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Welcome to the Next Generation!

Head Rush Ajax

Sick of creating web sites that reload every time a user moves the mouse? Tired of servers that wait around to respond to users' requests for movie tickets? It sounds like you need a little (or maybe a lot of) Ajax in your life. Asynchronous programming lets you turn your own web sites into smooth, slick, responsive applications that make your users feel like they're back on the information superhighway, not stuck on a dial-up backroad.

But who wants to take on next-generation programming with the last generation's instruction book? You need a learning experience that's as compelling and cutting-edge as the sites you want to design. That's where we come in. With Head Rush Ajax, in no time you'll be writing JavaScript code that fires off asynchronous requests to web servers... and having fun doing it. By the time you've taken your dynamic HTML, XML, JSON, and DOM skills up a few notches, you'll have solved tons of puzzles, figured out how well snowboards sell in Vail, and even watched a boxing match. Sound interesting? Then what are you waiting for? Pick up Head Rush Ajax and learn Ajax and asynchronous programming the right way-the way that sticks.

If you've ever read a Head First book, you know what to expect: a visually rich format designed for the way your brain works. Head Rush ramps up the intensity with an even faster look and feel. Have your first working app before you finish Chapter 1, meet up with the nefarious PROJECT: CHAOS stealth team, and even settle the question of the Top 5 Blues CDs of all time. Leave boring, clunky web sites behind with 8-tracks and hot pants-and get going with next generation web programming.

Read Me: What you should know before reading this book

This is a learning experience, not a reference book. We deliberately stripped out everything that might get in the way of learning whatever it is we're working on at that point in the book. And the first time through, you need to begin at the beginning, because the book makes assumptions about what you've already seen and learned.

We assume you are familiar with HTML and CSS.

It would take an entire book to teach you HTML and CSS (in fact, that's exactly what it took: Head First HTML with CSS & XHTML). We chose to focus this book on Ajax programming, rather than rehash lots of markup and style that you could learn about in other places.

We assume you've at least seen JavaScript code before.

It would take an entire book to teach you... oh, wait, we've already said that. Seriously, JavaScript is a lot more than a simple scripting language, and we aren't going to cover all the ways you can use JavaScript in this book. You'll learn about all the ways that JavaScript is related to Ajax programming, and learn how to use JavaScript extensively to add interaction to your web pages and make requests to a server.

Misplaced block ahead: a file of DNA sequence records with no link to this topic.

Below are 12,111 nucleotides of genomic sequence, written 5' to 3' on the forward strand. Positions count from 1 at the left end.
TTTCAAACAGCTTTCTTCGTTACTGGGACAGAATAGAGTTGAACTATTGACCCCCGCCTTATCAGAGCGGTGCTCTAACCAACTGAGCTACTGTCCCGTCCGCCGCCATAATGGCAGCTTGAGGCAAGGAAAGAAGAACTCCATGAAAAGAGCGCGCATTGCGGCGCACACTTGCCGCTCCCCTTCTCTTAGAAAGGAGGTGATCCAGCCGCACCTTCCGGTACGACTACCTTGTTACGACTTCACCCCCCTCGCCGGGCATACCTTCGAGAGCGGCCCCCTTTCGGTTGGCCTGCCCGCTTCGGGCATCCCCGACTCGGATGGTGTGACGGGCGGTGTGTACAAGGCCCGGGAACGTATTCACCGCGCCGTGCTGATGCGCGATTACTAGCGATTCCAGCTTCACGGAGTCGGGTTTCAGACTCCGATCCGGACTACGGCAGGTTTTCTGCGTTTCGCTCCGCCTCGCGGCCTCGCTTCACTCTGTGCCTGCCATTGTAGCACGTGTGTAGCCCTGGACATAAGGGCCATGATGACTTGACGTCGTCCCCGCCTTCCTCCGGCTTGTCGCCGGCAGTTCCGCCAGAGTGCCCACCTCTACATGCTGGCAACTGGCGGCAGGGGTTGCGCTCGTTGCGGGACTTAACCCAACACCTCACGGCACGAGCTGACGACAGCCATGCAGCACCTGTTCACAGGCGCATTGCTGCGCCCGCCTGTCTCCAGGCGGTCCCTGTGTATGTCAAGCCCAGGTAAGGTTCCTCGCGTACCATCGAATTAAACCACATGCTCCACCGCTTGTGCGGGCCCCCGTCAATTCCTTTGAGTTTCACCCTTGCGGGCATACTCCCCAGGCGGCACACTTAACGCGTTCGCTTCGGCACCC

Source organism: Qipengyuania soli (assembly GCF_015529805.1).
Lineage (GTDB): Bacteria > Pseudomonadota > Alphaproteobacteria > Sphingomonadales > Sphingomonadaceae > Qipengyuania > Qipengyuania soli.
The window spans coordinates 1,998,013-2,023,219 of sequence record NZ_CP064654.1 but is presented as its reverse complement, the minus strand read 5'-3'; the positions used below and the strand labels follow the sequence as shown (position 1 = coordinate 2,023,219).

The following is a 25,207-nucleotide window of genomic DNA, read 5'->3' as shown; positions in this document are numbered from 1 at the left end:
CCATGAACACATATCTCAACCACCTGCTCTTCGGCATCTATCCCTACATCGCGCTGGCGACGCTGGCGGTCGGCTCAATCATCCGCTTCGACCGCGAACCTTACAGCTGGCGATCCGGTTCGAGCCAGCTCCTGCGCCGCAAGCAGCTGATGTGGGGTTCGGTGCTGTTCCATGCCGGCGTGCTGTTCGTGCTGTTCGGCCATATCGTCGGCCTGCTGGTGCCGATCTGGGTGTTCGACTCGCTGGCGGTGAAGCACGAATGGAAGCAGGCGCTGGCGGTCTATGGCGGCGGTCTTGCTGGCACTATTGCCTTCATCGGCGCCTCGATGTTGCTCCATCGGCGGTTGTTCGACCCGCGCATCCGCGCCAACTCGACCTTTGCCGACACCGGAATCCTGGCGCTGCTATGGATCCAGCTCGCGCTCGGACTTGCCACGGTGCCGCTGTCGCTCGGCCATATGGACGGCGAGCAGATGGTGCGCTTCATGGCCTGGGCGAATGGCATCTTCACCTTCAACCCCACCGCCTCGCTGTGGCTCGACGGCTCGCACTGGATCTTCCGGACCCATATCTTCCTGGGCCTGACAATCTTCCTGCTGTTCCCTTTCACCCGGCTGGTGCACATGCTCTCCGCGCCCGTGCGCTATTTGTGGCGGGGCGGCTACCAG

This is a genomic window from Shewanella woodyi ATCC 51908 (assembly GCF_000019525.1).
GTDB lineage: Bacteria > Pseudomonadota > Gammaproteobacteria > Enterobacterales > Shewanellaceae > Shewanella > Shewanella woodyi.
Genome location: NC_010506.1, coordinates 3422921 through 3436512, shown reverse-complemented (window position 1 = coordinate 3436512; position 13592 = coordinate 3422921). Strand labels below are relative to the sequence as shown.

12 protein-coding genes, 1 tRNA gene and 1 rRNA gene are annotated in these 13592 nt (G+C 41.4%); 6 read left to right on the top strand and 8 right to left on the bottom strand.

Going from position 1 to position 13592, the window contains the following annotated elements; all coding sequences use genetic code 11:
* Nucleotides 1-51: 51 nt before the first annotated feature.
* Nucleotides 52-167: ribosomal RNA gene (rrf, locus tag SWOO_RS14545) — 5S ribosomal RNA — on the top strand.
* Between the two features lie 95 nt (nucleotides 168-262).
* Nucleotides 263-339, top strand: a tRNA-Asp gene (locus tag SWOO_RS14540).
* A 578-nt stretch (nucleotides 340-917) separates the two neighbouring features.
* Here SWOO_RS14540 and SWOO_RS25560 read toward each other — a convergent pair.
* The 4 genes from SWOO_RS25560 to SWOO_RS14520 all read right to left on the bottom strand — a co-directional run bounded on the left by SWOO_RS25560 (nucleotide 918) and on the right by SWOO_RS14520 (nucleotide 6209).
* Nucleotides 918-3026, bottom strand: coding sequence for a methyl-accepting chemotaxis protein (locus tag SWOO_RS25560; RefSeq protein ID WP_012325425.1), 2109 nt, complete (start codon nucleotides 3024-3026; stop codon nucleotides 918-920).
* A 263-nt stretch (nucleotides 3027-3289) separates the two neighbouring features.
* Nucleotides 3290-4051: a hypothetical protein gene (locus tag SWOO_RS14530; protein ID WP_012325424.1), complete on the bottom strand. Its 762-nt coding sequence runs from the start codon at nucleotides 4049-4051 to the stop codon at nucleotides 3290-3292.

However, if you've never written a line of JavaScript, aren't at all familiar with functions or curly braces, or have never programmed in any language before, you might want to pick up a good JavaScript book and browse through it. If you want to plow into this book, feel free—but we will be moving fairly quickly over the basics.

We don't cover server-side programming in this book.

It's now common to find server-side programs written in Java, PHP, Ruby, Python, Perl, Ruby on Rails, C#, and a whole lot more. Ajax programming works with all of these languages, and we have tried to represent several of them in this book's examples.

To keep you focused on learning Ajax, though, we do not spend much time explaining the server-side programs used; we'll show you the server-side code with some notes, but that's as far as we go. We believe that your Ajax applications can be written to work with any kind of server-side program; we also believe that you're smart enough to apply the lessons learned from an example that uses PHP to one that uses Ruby on Rails or a Java servlet.

We encourage you to use more than one browser with this book.

As much as it sucks, different web browsers handle your HTML, your CSS, and your JavaScript in completely different ways. If you want to be a complete Ajax programmer, you should always test your asynchronous applications on lots of modern browsers. All the examples in this book were tested on recent versions of Firefox, Opera, Safari, Internet Explorer, and Mozilla. If you find problems, though, let us know... we promise it's an accident.

Online Examples

Book code and downloads

Note: This code won't work unless you have PHP installed on your machine. We're working on getting some Head-First-style documentation for doing that, but in the meantime you can see this discussion on the Head Rush Ajax forum regarding different easy ways to get PHP.
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Buy 2 books, get 1 free!

Buy 2 books and get the third free! Use the coupon code OPC10 when you check out.

Who is this book for?

If you can answer "yes" to all of these:

  • Do you know HTML, some CSS, and some JavaScript? (You don't need to be a guru.)
  • Do you want to learn, understand, and remember Ajax, with a goal of developing more responsive web applications?
  • Do you prefer stimulating dinner party conversation to dry, dull, academic lectures?

You should probably back away from this book if you can answer "yes" to any of these:

  • Are you completely new to HTML or CSS or JavaScript? (You don't need to be advanced, but you should definitely have some experience. If not, go get a copy of Head First HTML and CSS, today, and then come back and get this book.)
  • Are you a kick-butt Ajax developer looking for a reference book?
  • Are you afraid to try something different? Would you rather have a root canal than mix stripes with plaid? Do you believe that a technical book can't be serious if Java components are anthropomorphized?